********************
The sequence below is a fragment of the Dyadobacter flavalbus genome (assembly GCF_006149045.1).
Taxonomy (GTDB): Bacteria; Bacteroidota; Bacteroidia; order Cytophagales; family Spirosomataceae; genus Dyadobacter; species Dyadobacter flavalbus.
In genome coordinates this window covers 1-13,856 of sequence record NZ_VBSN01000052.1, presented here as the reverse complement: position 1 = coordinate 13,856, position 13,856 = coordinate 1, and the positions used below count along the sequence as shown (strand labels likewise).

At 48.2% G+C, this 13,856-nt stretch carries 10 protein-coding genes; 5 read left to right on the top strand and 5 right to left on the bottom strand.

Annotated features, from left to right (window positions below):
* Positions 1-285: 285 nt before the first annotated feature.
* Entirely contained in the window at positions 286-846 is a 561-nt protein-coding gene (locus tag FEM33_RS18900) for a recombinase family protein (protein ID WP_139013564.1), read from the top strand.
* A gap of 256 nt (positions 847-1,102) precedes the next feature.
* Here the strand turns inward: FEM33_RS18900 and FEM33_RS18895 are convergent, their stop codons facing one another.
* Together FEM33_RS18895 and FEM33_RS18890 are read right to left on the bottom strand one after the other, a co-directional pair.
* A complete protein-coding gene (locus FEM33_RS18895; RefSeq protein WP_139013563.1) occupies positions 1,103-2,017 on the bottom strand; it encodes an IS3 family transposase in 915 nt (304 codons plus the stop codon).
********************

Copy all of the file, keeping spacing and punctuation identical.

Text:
The sequence below is a fragment of the Dyadobacter flavalbus genome (assembly GCF_006149045.1).
Taxonomy (GTDB): Bacteria; Bacteroidota; Bacteroidia; order Cytophagales; family Spirosomataceae; genus Dyadobacter; species Dyadobacter flavalbus.
In genome coordinates this window covers 1-13,856 of sequence record NZ_VBSN01000052.1, presented here as the reverse complement: position 1 = coordinate 13,856, position 13,856 = coordinate 1, and the positions used below count along the sequence as shown (strand labels likewise).

At 48.2% G+C, this 13,856-nt stretch carries 10 protein-coding genes; 5 read left to right on the top strand and 5 right to left on the bottom strand.

Annotated features, from left to right (window positions below):
* Positions 1-285: 285 nt before the first annotated feature.
* Entirely contained in the window at positions 286-846 is a 561-nt protein-coding gene (locus tag FEM33_RS18900) for a recombinase family protein (protein ID WP_139013564.1), read from the top strand.
* A gap of 256 nt (positions 847-1,102) precedes the next feature.
* Here the strand turns inward: FEM33_RS18900 and FEM33_RS18895 are convergent, their stop codons facing one another.
* Together FEM33_RS18895 and FEM33_RS18890 are read right to left on the bottom strand one after the other, a co-directional pair.
* A complete protein-coding gene (locus FEM33_RS18895; RefSeq protein WP_139013563.1) occupies positions 1,103-2,017 on the bottom strand; it encodes an IS3 family transposase in 915 nt (304 codons plus the stop codon).